Canadas premiere health, fitness, and sport performance magazine. Find articles on running, race schedules, training, sports medicine, workouts, food and nutrition, recipes, best health clubs, by leading experts in their fields.

 
 

 

 

Buckwheat Fever

creamsicles

Two tasty summer seed recipes to get you crazed for the season

By ADAM HART

I love nothing more than spending a day out in the mountains. Whether I’m skiing during the winter or rock climbing and mountain biking during the summer, I’m in nature, engaged in an athletic pursuit, which makes me feel my best.

One of the key foods I eat before and often after I come home from a day outside is the very powerful plant-based seed, buckwheat.

You may be thinking, “Isn’t buckwheat a grain?”

Despite the name, buckwheat has nothing to do with wheat and is actually a seed of a broadleaf plant more closely related to rhubarb than to any grain-producing grass.

Why is it a main staple in my athletic diet? It is gluten-free, full of essential amino acids including the good mood tryptophan and with the added bonus of being one of the easiest foods to sprout, buckwheat makes my list of top power foods for any healthy diet.

I use buckwheat as my main carbohydrate for fueling up with long-term energy for strenuous athletic days as well as for short powerful workouts. Full of fibre, iron, calcium, vitamin B, potassium and magnesium, this seed is truly a magnificent gift from Mother Nature. 

Easy on the digestive system and alkalizing, buckwheat is a key dietary addition in helping me cleanse my body of unwanted waist centimetres. It also reduces inflammation, speeding up my recovery and helping get me back to what I love quicker, stronger and more energized.

I eat 1-2 cups of cooked or sprouted buckwheat two hours before heading out for a long day of activity. I also love adding in a quarter cup of sprouted buckwheat into my recovery smoothies after an early trail run.

Try one of these recipes to give buckwheat a try on your next training day or trip to the mountains. 

Vancouver’s Adam Hart is author of The Power of Food and creator of raenergyfoods.com, which shares the secrets of achieving optimum health through living, plant-based foods.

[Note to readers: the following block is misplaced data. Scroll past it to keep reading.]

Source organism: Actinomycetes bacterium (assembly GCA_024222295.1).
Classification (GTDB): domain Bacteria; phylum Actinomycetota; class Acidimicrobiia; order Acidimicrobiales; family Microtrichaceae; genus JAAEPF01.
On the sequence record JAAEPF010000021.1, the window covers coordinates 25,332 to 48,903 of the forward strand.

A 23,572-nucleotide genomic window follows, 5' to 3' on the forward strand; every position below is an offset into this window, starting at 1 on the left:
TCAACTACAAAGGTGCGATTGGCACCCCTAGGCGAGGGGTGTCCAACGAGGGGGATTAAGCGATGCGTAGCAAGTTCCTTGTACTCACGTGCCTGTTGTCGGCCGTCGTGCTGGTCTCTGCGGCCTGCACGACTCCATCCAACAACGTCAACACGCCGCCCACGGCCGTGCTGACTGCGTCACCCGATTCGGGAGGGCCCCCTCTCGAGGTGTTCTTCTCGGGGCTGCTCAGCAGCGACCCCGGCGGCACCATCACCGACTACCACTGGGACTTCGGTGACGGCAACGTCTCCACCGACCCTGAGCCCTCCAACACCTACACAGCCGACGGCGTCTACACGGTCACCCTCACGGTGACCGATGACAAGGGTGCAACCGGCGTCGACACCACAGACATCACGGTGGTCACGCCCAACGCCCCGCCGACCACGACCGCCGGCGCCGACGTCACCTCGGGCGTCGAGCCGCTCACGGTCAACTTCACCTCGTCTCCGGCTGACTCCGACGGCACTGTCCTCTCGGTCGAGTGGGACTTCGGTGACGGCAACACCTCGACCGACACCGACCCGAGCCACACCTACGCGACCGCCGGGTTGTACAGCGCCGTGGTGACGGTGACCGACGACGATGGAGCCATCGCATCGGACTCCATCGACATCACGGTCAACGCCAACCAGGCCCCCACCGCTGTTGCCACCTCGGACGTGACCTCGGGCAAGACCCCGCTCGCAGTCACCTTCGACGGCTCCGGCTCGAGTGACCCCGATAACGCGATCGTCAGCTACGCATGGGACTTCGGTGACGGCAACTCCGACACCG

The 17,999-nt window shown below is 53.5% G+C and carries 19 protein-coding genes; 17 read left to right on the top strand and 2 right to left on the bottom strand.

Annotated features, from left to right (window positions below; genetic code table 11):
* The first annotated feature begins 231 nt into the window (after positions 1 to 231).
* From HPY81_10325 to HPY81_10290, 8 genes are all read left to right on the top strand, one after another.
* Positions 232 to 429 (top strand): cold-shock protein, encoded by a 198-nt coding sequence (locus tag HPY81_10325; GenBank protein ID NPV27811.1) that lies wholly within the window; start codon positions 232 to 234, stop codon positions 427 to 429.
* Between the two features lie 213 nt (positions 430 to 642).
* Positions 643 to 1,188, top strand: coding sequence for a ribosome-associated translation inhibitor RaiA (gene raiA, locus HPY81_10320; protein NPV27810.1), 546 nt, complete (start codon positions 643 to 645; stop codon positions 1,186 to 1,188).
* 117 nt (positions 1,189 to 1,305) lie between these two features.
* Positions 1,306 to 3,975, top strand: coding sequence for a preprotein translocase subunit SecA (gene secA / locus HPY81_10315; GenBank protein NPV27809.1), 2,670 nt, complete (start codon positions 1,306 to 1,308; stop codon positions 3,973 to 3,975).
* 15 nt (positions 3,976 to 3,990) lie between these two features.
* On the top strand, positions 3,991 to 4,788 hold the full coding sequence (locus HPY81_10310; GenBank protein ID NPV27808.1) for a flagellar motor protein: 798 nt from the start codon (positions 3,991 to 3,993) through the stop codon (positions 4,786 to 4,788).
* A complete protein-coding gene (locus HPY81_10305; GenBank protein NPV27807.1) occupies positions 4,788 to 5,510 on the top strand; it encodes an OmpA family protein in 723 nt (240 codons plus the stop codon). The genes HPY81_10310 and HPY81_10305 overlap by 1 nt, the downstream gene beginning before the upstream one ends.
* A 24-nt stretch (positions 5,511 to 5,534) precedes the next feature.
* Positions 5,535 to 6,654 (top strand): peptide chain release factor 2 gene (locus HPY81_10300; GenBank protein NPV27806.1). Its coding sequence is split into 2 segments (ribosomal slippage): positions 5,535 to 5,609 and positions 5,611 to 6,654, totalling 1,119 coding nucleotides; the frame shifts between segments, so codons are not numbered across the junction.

Workout Recovery Creamsicle
Makes 6
Ingredients
2 oranges, peeled
2 cups coconut water
¼ cup buckwheat
½ tsp. ginger, grated
¼ cup hemp seeds
1 Tbsp. maple syrup
Directions
Blend together all ingredients until very smooth. In your popsicle holder, place 1 tsp. of buckwheat in the bottom of each mold. Now pour the blended mixture into each mold and let freeze (3-4 hours). Enjoy as an amazing recovery treat after your next workout.

Ready, Set, Go Bread  
Makes 12-16 pieces
Ingredients
1 onion, diced
1 cup sprouted buckwheat
1 cup chia seeds
Pinch of fresh black pepper
3 cups water
2 cups carrots, chopped
½ tsp. ginger, grated
1 tsp. sea salt
1 cup parsley, chopped
Directions
Place sea salt, water, carrots and ginger into a blender and blend until smooth. Pour into a bowl with chia and soak it together for one hour. Once done, add the soaked chia into a large bowl with your remaining ingredients and mix until well combined. Spread your mix out ½-inch thick on a dehydrator tray and dehydrate for 6 hours on each side for a total of 12 hours. If baking, bake for 3 hours at 250F then flip and bake for another hour. Dip your finished bread in hummus for the perfect pre-workout pick-me-up.

Sprout your own buckwheat

Be sure to buy organic buckwheat, also known as buckwheat groats. Avoid toasted buckwheat, known as Kasha, as it will not sprout.

Rinse your buckwheat then soak it for 2 hours in 3 times the amount of water (1 cup buckwheat to 3 cups water). You can let them sprout either in a glass jar or in a colander and keep it on your kitchen counter close to your sink.

Rinse thoroughly 2-3 times a day until you see a sprout emerge. Avoid super cold water while rinsing and be sure to rinse all the gooey starch off your buckwheat before consuming.